Last year, we reported here and here on the increasing number of not-for profit hospital systems whose tax-exempt status has been challenged in court. A good chunk of the evidence in these cases comes from the IRS, which requires non-profits to declare the value of the “community benefit” they made during the year.
Health Affairs Blog has a good primer on IRS definitions of community benefit. If the sound of that gives you a migraine, however, suffice it to say that IRS definitions are vague. So hospitals have been free to report creatively.
Making matters worse, the IRS has never spent any appreciable time investigating the veracity of hospital claims of community benefit. But that’s about to change, and with the threat of increased scrutiny, a few large hospital systems seem to be asking the right questions: What newer, more creative things can we do to improve population health? How better can we demonstrate that we’re good stewards of the taxpayers’ money?
The answer involves more than traditional health care. As Modern Healthcare explains,
a number of hospitals and health systems across the country [are] targeting funds to address societal ills such as poverty, violence, hunger, poor nutrition and lack of housing. While not-for-profit hospitals have always been expected to offer programs that improve health or increase healthcare access, that work has traditionally focused on training new doctors, conducting research and providing charity care for the poor and uninsured.
To best achieve community health goals, hospitals generally can’t go it alone. Instead, they partner with philanthropic foundations and community and social service organizations. Such partnerships typically unearth unique community needs. For example, Dignity Health’s St. Francis Memorial Hospital in San Francisco’s crime-ridden Tenderloin district learned that
lack of insurance or access to care was not the biggest public health issue.. . . Instead, the hospital and its foundation decided to focus on reducing injuries from crime and addressing the psychological trauma of living in an unsafe neighborhood.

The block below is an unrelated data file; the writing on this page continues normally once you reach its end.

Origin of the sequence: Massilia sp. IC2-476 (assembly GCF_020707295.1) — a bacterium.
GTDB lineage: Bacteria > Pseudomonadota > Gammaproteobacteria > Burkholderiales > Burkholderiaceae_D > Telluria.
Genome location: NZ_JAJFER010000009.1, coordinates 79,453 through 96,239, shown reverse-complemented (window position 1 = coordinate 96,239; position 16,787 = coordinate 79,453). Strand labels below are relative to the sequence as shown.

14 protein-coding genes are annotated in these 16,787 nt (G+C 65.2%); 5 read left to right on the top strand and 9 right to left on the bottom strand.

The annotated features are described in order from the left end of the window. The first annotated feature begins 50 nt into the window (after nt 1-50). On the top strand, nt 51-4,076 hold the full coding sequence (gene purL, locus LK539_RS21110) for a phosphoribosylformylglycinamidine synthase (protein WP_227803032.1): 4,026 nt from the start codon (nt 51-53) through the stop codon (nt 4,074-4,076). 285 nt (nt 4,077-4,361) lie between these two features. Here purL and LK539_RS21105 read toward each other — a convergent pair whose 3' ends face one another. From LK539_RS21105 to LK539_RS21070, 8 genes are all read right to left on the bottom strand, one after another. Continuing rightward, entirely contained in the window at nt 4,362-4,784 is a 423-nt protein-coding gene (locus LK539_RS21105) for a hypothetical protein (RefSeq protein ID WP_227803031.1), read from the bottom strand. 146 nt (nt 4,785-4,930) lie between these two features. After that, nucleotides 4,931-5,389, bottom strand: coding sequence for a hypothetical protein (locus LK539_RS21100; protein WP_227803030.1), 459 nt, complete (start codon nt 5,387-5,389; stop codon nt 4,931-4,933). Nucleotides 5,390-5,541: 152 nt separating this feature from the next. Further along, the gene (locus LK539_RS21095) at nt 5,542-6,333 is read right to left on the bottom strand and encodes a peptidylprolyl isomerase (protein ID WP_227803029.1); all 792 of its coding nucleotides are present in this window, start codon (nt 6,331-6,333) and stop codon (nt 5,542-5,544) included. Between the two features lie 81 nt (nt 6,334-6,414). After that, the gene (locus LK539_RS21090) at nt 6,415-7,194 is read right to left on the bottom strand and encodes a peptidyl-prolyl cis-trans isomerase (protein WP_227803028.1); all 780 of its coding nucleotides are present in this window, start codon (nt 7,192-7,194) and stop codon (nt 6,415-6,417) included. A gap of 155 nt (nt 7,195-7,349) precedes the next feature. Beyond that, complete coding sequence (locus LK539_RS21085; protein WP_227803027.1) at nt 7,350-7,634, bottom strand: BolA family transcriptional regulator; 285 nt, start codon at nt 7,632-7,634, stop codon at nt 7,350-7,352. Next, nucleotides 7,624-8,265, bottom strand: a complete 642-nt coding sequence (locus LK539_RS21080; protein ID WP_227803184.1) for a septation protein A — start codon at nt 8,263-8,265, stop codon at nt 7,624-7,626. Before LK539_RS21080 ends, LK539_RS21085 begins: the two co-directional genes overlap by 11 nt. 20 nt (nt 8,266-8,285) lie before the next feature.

To address the issue, St. Francis became a major funder of the Safe Passage initiative, in which dozens of community volunteers, in lime green and orange vests, patrol an 11-block stretch where schoolchildren walk to after-school activities.
Meanwhile, in Baltimore, a new mixed-use housing, retail and community space is rising, funded by Ascension Health. And in Silicon Valley, Dignity Health is making grants to entrepreneurs interested tackling community health improvement in low-income neighborhoods.
Where is the money coming from for these programs? Interestingly, in states that have expanded Medicaid, hospital systems have discovered dollars being freed up, as they spend less to care for the uninsured. Ascension, with facilities in 24 states, experienced a decline of 9.3 percent in fiscal 2015 in charity care, allowing it to boost spending on community health initiatives by 6.2 percent to $37 million.
Dignity and Ascension, along with Kaiser Permanente and ProMedica, are demonstrating the possibilities inherent in an enlightened approach to community health, one focusing on population health over more narrow definitions of community health.
Let’s hope the rest of the not-for-profit health sector pays attention.